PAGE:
On 11 September, the Constitutional Court (the Court) in South African Veterinary Association (SAVA) v Speaker of the National Assembly, yet again affirmed the importance of public participation in the legislative process. SAVA argued that Parliament failed in its constitutional mandate to facilitate public participation when passing the Medicines and Related Substances Amendment Bill in 2015. The Amendment Act introduced the word “veterinarian”. This had the effect that other than practitioners, dentists, nurses or other persons registered in terms of the Allied Health Professions Act, veterinarians were also required to have a licence to compound and dispense medicines. This was not the case prior to the Amendment Act. When the Bill was first published in 2014, veterinarians were not included under the list of those requiring licences. The Bill was introduced in February 2014 and hearings were held on 29 and 31 October 2014, as well as on 5 November 2014. The Portfolio Committee on Health met the Department of Health (DoH) at the end of November 2014. The DoH agreed that veterinarians should be regulated like any other health professionals and should require licences for dispensing and compounding drugs. The Committee then included this suggestion in its amendments to the Bill without any further consultation. The Bill was passed to the National Council of Provinces (NCOP) for approval in August of the following year, after a briefing of the NCOP Social Services Select Committee by the DoH. The Bill was signed into law in December 2015. SAVA argued that the DoH did not brief this Parliamentary Committee about the consequences of including veterinarians, which among others would be establishing the licensing criteria for said licensing.

SAVA approached the Court arguing that both the National Assembly and NCOP failed to conduct adequate public hearings before inserting the word “veterinarian” into the Medicines and Related Substances Act. SAVA further argued that the National Assembly failed in its duty under section 59(1)(a) of the Constitution to allow for public participation in the passing of the initial Bill. They argued that the constitutional duty to facilitate public involvement in the legislative process is an aspect of the right to political participation. SAVA asked the Court for an order declaring that Parliament failed to comply with its constitutional obligation to facilitate public involvement before passing the Medicines and Related Substances Amendment Act, and that the declaration of invalidity be suspended for a period of 18 months to enable Parliament to re-enact this statute in a manner that is consistent with the Constitution.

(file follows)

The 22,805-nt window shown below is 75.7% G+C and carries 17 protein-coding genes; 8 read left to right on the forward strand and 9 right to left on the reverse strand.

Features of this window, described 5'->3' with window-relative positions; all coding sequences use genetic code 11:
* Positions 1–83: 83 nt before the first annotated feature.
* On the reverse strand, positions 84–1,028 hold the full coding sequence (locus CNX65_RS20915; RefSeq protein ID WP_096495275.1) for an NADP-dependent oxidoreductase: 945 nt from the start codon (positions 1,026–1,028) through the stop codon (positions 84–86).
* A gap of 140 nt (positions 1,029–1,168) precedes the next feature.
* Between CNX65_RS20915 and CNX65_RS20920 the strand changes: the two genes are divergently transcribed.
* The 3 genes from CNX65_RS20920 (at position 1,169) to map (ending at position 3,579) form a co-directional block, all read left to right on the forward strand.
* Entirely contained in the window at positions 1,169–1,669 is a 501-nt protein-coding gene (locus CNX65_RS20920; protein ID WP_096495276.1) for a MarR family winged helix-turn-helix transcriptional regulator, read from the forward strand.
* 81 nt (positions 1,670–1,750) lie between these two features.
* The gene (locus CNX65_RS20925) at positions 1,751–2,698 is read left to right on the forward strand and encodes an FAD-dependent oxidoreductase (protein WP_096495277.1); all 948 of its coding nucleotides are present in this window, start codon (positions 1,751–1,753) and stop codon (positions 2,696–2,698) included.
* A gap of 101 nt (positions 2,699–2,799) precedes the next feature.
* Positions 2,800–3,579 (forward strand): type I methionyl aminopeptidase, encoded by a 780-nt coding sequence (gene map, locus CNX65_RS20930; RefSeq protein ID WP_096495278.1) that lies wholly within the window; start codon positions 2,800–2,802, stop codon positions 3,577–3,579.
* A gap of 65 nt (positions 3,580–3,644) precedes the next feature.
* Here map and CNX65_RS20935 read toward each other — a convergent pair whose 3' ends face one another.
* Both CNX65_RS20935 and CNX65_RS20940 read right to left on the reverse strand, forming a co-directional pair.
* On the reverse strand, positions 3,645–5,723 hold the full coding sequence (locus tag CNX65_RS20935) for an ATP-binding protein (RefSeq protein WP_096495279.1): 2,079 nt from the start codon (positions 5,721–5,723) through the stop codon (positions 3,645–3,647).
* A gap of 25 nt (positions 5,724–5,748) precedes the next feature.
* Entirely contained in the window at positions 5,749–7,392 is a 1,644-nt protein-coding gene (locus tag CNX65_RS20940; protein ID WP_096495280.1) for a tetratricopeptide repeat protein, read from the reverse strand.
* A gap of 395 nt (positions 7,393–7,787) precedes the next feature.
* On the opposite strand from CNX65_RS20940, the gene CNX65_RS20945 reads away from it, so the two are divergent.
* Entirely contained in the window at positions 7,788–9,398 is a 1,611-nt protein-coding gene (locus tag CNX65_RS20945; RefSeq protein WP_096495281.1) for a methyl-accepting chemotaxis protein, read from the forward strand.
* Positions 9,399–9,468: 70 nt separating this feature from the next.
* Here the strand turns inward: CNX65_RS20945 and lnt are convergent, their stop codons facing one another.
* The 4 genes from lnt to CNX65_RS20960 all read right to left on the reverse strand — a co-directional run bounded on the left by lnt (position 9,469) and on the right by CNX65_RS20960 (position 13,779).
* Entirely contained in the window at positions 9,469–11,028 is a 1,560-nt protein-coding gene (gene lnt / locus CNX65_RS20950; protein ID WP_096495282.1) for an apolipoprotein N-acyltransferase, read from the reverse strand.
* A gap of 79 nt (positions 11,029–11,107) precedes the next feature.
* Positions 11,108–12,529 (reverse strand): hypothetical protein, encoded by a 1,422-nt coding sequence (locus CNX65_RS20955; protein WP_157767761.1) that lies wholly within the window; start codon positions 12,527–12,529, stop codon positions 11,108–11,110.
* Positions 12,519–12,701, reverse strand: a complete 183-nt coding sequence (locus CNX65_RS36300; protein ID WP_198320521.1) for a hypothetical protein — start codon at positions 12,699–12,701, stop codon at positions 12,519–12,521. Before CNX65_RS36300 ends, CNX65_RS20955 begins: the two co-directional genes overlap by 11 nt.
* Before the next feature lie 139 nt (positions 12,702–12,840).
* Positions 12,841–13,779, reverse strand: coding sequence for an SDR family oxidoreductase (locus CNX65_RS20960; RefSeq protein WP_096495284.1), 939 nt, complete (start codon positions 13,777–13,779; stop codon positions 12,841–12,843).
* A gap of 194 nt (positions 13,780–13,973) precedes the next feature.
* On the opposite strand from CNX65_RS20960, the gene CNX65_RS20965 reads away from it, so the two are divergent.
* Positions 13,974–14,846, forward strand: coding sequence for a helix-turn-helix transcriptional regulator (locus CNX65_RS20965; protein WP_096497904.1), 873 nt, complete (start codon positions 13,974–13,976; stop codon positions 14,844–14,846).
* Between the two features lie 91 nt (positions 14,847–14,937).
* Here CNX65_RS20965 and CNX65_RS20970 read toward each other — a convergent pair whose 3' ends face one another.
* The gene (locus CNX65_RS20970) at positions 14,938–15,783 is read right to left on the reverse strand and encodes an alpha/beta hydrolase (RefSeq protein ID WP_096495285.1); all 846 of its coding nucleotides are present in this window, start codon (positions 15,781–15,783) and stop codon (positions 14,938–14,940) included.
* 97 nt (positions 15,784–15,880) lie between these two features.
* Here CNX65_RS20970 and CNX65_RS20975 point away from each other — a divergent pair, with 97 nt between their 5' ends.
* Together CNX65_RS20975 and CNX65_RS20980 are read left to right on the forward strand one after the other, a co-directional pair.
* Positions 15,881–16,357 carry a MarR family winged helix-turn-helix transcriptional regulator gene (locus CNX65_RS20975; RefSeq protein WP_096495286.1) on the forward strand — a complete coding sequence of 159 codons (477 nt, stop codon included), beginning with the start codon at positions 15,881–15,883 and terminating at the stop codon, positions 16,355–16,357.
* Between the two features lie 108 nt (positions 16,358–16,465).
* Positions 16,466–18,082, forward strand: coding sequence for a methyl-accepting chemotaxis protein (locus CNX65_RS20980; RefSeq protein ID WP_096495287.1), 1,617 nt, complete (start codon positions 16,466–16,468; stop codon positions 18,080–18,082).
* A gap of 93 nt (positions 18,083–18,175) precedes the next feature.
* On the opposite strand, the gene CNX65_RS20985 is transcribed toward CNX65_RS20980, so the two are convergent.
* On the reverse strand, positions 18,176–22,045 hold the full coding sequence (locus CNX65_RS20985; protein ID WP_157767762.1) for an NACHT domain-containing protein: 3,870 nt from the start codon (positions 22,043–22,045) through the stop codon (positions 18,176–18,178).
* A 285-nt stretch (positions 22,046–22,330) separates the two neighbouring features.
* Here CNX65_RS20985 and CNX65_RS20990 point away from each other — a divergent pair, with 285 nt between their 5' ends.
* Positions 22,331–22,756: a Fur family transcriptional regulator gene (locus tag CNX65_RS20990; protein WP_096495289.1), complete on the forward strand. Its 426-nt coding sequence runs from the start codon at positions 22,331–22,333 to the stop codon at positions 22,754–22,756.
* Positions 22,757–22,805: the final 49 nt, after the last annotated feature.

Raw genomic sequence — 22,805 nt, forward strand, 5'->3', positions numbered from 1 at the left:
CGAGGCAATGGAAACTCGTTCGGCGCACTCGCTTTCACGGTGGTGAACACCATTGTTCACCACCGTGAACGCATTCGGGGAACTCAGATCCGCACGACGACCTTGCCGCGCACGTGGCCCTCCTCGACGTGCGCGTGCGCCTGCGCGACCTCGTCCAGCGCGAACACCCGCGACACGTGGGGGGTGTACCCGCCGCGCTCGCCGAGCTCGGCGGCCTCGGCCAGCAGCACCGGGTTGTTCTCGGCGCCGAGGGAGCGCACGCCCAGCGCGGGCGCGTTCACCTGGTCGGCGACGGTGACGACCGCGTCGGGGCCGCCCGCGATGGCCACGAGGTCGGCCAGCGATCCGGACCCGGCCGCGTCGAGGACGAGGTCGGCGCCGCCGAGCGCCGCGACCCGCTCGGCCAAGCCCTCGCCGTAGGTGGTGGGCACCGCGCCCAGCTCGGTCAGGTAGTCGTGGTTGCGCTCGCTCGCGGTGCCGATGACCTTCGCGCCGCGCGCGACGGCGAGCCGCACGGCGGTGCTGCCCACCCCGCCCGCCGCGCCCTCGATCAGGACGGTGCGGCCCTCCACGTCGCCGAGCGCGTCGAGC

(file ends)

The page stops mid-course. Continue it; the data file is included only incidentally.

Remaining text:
The averments made by SAVA have been tested before the courts previously, in numerous instances. The landmark judgment in this regard is Doctors for Life International v the Speaker of the National Assembly (Doctors for Life) case, which was heard before the Court in 2006. The Court was asked to determine the nature of the duty to facilitate public participation, whether the Legislature had met its duty to facilitate public involvement in the legislative process, and the impact on the validity of such legislation, where the facilitation of public involvement was flawed. The test inquired whether the Legislature acted reasonably in discharging its duty. The Court considered, amongst other factors, the nature of the concerned legislation, as well as the impact it had on the public. 

The Court held that the Legislature was bound to not only facilitate public involvement, but to ensure that such engagement was meaningful. In addition, the Court said that this duty extended to ensuring that the public had the ability to take advantage of the participation opportunities provided. This is to show the public that their input is respected and that their input will be, in good faith, considered in the legislative process.  

The findings of the Court in the Doctors for Life case were once again reinforced in the Land Access Movement of South Africa v Chairperson of the National Council of Provinces matter. In this case, Parliament passed the Restitution of Land Rights Amendment Act,which amended the Restitution of Land Rights Act to open further claims made after 31 December 1998. This would affect the 80 000 claims that had been filed under the previous legislation. The new Act was passed hastily, without affording the public a meaningful opportunity to participate in the legislative process. This, despite that the Act was not urgent. The Court found this failure to be unreasonable and ruled the public participation process invalid. As a result, the Act itself was also deemed invalid. 

Despite the above rulings, and others, which speak to the importance of public participation as a fundamental tenet of South Africa’s democracy, Parliament has again been brought before the Constitutional Court to answer for failing to meet its constitutional obligations in this regard. 

It is clear that the content of the legislation is important, but equally so, is the constitutional duty to involve the public in the legislative process, particularly those who will be directly affected by the concerned legislation. SAVA relied heavily on the Doctors for Life case in making their arguments and this is indicative of the fact that public participation in the legislative process is an established tenet of the nation’s democracy. At a time where public participation is being rigorously exercised during the hearings on the possible constitutional amendment of section 25, a judgment which emphasises the importance of involving the public in all legislative processes will be welcome. South Africa’s constitutional democracy is thus enhanced. 

By Rebecca Sibanda: Legal Assistant, Centre for Constitutional Rights
14 September 2018